Beck pointed out that it was about learning from other industries. “We need to think about the influence of tech and not what we believe is important. Consumers want food that is nutritionally wonderful, and healthy ingredients mixed with treats. They like food that is simpler and closer to what nature provided. Here is what dairy is doing.”

The new technology, when it began, talked about digital engagement, and didn’t get hung up on how the tech got built, she said. “Instead, it was about, if you want to call your mum, do that here, or share an image. They identified what consumers wanted and gave them a solution. The dairy industry has to continually think how dairy serves the end consumer and work towards that as well.”

Beck added, “If we start with that end in mind, showing that dairy products are whole foods without added colours and nutrition, this is how they will be used by the body, they will be accepted. However, you need to have people who can tell the story more convincingly than you. The closer you are to the profit, the less trust is there from a consumer.”

Brown of Asda states, “This is a huge opportunity to talk about quality of the products. There is more and more information on the label, but people spend 20 seconds in front of the shelf. The challenge is how to take vast amounts of complex information and distil it down to things that are genuinely actionable. Consumers have to have to have that transparency, and trust the products are good. There is a real opportunity for dairy to be a natural superfood.”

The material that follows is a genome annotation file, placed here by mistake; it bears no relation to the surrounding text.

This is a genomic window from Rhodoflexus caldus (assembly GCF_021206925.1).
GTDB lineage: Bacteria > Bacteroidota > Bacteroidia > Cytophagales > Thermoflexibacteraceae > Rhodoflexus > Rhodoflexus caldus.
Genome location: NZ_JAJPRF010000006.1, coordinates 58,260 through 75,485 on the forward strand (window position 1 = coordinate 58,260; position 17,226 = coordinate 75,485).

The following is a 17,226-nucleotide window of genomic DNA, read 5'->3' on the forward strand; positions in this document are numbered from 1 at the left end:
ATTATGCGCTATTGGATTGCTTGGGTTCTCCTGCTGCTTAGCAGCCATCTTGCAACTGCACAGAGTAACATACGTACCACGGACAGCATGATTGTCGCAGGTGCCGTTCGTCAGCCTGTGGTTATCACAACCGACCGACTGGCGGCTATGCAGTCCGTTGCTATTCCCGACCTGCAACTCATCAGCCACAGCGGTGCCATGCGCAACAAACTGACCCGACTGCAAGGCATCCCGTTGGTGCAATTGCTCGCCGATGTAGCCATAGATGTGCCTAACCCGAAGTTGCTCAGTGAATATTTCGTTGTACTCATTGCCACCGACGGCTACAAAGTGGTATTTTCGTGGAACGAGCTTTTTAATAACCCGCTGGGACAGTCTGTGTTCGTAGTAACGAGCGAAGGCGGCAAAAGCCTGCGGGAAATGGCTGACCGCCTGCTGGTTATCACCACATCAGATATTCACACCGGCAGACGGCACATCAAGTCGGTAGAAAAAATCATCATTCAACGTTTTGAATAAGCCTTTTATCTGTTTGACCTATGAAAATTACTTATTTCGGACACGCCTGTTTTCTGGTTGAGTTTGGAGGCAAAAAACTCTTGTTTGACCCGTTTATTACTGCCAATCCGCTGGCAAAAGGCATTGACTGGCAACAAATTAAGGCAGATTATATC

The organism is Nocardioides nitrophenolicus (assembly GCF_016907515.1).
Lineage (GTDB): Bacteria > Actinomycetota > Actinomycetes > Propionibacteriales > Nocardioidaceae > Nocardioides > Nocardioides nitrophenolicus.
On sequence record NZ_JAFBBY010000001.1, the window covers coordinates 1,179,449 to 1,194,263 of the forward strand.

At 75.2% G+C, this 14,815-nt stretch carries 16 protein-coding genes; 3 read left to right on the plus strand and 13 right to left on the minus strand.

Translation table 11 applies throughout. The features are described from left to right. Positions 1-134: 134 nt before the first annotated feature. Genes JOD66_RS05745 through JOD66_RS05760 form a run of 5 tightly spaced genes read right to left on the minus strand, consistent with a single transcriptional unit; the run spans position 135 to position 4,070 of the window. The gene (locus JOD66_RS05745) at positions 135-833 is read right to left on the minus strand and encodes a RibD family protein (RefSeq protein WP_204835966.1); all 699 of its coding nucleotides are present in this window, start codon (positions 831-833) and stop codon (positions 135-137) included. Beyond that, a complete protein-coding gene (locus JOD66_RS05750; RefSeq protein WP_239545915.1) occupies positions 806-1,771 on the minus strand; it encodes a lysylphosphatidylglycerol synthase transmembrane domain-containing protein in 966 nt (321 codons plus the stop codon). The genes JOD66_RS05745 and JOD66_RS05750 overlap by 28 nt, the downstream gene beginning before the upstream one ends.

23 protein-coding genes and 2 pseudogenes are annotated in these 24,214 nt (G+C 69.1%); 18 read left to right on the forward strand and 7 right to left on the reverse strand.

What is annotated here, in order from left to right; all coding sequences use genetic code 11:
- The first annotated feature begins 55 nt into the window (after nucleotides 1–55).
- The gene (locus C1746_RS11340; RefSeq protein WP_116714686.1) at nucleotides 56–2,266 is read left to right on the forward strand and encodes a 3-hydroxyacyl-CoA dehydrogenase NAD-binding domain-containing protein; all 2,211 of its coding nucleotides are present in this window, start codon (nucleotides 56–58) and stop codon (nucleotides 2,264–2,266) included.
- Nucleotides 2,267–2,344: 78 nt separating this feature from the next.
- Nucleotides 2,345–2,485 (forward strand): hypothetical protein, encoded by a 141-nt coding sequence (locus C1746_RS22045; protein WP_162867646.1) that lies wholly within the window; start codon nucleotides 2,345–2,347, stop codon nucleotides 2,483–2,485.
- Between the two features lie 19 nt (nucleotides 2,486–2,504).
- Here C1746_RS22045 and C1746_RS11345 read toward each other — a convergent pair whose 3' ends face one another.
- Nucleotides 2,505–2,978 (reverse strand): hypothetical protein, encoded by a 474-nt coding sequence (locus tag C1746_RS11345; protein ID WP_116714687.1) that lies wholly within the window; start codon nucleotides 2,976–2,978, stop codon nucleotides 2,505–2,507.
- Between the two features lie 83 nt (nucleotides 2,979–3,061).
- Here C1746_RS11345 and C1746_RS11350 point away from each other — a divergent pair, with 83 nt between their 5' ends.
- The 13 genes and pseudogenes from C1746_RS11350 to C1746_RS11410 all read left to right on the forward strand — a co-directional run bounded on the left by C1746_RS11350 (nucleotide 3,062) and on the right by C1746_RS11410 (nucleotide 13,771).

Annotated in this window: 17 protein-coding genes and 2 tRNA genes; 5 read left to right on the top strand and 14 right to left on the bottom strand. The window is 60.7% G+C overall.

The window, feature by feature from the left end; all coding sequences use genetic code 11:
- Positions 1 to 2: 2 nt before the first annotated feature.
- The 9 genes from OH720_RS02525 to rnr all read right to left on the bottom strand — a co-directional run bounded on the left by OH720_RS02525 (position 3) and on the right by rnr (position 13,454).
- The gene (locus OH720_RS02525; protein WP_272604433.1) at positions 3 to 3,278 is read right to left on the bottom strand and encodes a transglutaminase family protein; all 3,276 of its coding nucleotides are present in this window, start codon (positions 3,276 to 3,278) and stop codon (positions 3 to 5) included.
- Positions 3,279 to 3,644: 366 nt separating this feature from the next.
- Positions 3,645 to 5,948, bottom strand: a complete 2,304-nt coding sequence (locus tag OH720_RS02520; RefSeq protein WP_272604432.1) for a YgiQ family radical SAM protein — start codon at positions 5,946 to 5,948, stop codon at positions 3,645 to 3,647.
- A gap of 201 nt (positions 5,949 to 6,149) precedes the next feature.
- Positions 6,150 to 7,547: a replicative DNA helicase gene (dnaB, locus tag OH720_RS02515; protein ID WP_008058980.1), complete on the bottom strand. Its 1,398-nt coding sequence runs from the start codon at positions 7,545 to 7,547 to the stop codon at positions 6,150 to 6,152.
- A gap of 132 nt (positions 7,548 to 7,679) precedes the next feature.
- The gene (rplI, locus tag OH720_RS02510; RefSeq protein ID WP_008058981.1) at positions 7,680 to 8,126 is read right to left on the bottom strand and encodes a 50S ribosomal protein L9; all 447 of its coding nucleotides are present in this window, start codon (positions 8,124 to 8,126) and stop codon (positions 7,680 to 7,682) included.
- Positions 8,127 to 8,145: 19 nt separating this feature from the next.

Calling Taylor Swift

An audience member asked what an authentic influencer was. After someone suggested having Taylor Swift drink milk on Instagram to much laughter, Beck replied, “The answer is very frustrating. An influencer is in the eye of the beholder and is somebody already chosen by the person considering what they’re going to pay attention to. For me, as a mother with teenagers, it has to do with what’s going on in my life. I’m trying to access them to get tips and tricks for nutrient dense foods like dairy. There is no silver bullet, save for Taylor Swift!

“The people need to be authentic to us, as an industry, and to tell the story for the audience to find that information interesting. We can apply the lens of entertainment and enlightenment, and help them to understand that we are a good source of nutrition, by helping them choose dairy. Gen Z are guilt-ridden and stressed out, and they don’t want food to be a source of the stress. Foods equip your life and help you to cope. Also, if anyone can find Taylor Swift’s number, I’m on board and let’s make that happen!”

Beck did warn the assembled about taking this generation lightly. “Word to the wise, those kids will have $33 trillion of buying power by 2030, and if they see somebody as taking the power away from them, they will go elsewhere. Companies should be telling stories about being transparent – who are they as people, its values as a company, how it plays out day to day. Just as we don’t have one definition for sustainability, this is the opportunity for consumers: we care about it, and this is what it means to us.”

A query arose about the younger consumers in emerging economies. Beck noted, “In developing countries, the first thing they start spending money on is protein. There is a huge opportunity to talk about choice in emerging economies, and what is important to them.”

There was also a discussion about how to ensure dairy how remains part of the future shopping basket. Elgersma stated that it was important to ensure that a small minority of people, which reject any involvement of animals in production, should not be the influencers of the future.”